The "Other" Bees - A Beekeeping Alternative

On March 1, 2018, we put up our first mason bee “Hotel” as part of a University of Virginia project. Our box is one of about 100 installed across Virginia to gather field data about the status of native blue orchard bees (Osima lignaria) and possible competition with non-native bees. The “hotel” will be left untouched until the end of May and then returned to the researchers for analysis. From March through May, we’ll make observations and take pictures and videos to document Mason bee activity. As a Virginia Master Naturalist, I’m very aware of the importance of native pollinators and the possible decline of pollinator species. This opportunity to observe native bees, started me thinking about how to become a “Native Beekeeper”.

When we think of beekeeping, we think about honeybees. Honeybees are important pollinators and a growing industry exists around providing honeybees for agricultural pollination. It’s also a rapidly growing hobby that benefits the environment and rewards us with a harvest of delicious local honey. But we tend to forget that honeybees are not native. Maintaining healthy hives requires some effort and expense. And honeybees sting – painful for everyone and dangerous for those allergic to their venom. If you want to add pollinators to your garden but don’t want to keep honeybees (and don’t mind not getting any honey), consider keeping mason bees.

Mason bees are solitary. There is no hive with tens of thousands of bees and they don’t make beeswax or honey. From March through May, each female lays her eggs in nest tubes (usually holes in trees or walls) that she has provisioned with nectar and pollen. The eggs hatch in two days and the nectar and pollen is consumed in about 10 days. The larva spins a cocoon and pupates. By fall, they look like adults but stay in the cocoon until it’s time to emerge in spring. The name “mason bee” comes from the way the female uses mud to construct walls between each larva and seal off the end of the tube.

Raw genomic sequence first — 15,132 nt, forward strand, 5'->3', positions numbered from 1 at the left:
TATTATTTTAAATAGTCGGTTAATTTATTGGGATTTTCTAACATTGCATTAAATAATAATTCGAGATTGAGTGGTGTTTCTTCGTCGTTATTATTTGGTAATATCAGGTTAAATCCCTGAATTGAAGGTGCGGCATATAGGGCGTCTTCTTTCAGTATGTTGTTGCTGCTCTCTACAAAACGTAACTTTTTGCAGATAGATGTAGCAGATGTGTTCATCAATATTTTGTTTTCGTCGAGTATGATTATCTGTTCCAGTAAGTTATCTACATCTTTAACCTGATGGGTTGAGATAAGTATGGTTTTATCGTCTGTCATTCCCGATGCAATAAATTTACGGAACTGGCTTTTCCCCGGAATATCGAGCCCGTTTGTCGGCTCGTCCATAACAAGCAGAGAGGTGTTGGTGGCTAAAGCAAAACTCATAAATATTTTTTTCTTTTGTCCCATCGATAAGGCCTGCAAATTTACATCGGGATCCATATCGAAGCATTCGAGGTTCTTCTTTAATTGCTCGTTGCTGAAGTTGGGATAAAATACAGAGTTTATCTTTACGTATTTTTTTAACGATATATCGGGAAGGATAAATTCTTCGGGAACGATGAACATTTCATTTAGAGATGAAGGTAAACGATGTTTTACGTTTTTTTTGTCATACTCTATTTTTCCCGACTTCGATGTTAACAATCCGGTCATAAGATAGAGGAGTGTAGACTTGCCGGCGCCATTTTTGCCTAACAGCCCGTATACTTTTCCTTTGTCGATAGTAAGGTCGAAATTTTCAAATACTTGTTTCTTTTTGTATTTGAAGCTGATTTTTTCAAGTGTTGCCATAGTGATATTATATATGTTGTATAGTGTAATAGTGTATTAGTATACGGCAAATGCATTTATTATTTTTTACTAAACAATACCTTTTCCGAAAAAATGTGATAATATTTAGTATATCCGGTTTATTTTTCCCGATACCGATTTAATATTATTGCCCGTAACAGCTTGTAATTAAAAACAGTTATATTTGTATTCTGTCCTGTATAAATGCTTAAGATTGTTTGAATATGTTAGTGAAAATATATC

Mason bees are gentle enough to be handled and only sting if trapped or squeezed. They are more efficient pollinators than honeybees. A single mason bee’s erratic flight can touch 20,000 flowers in a day – enough pollination for 12 lbs. of cherries – a task that would take 60 honeybees meticulously moving from flower to adjacent flower! This also has the benefit of increasing cross pollination. Mason bees gather dry pollen on hairs on their abdomen where much of it falls off to pollinate the next flower. Honeybees hold it securely on their sticky legs – better for getting it to the hive but not as efficient for pollination. Best of all, while honeybees might forage miles from the hive – often bypassing blossoms in their path – mason bees stay within a few hundred feet of where they were hatched, keeping them in your garden!

Mason bee hotels are commercially available in a wide variety of styles from rustic to magnificent. Or you can easily make your own. They should be mounted between 3 and 6 feet high on a post, fence, or side of a building (not a tree), facing morning sun if possible and not right next to bird feeders. If you build it, they will come. The cocoons can be left outdoors in the hotel to complete their life cycle. But to improve your chances of success, select a hotel that can be taken apart, so you can harvest the cocoons and bring them inside in June. Harvested cocoons must be put into a refrigerator in November and left there until it’s time to put them back out as the weather warms in spring.

We thoroughly enjoy keeping honeybees and now we’re going to add mason bees. They coexist peacefully and should help us to have an even more beautiful spring flowers in our meadow.

Mason Bees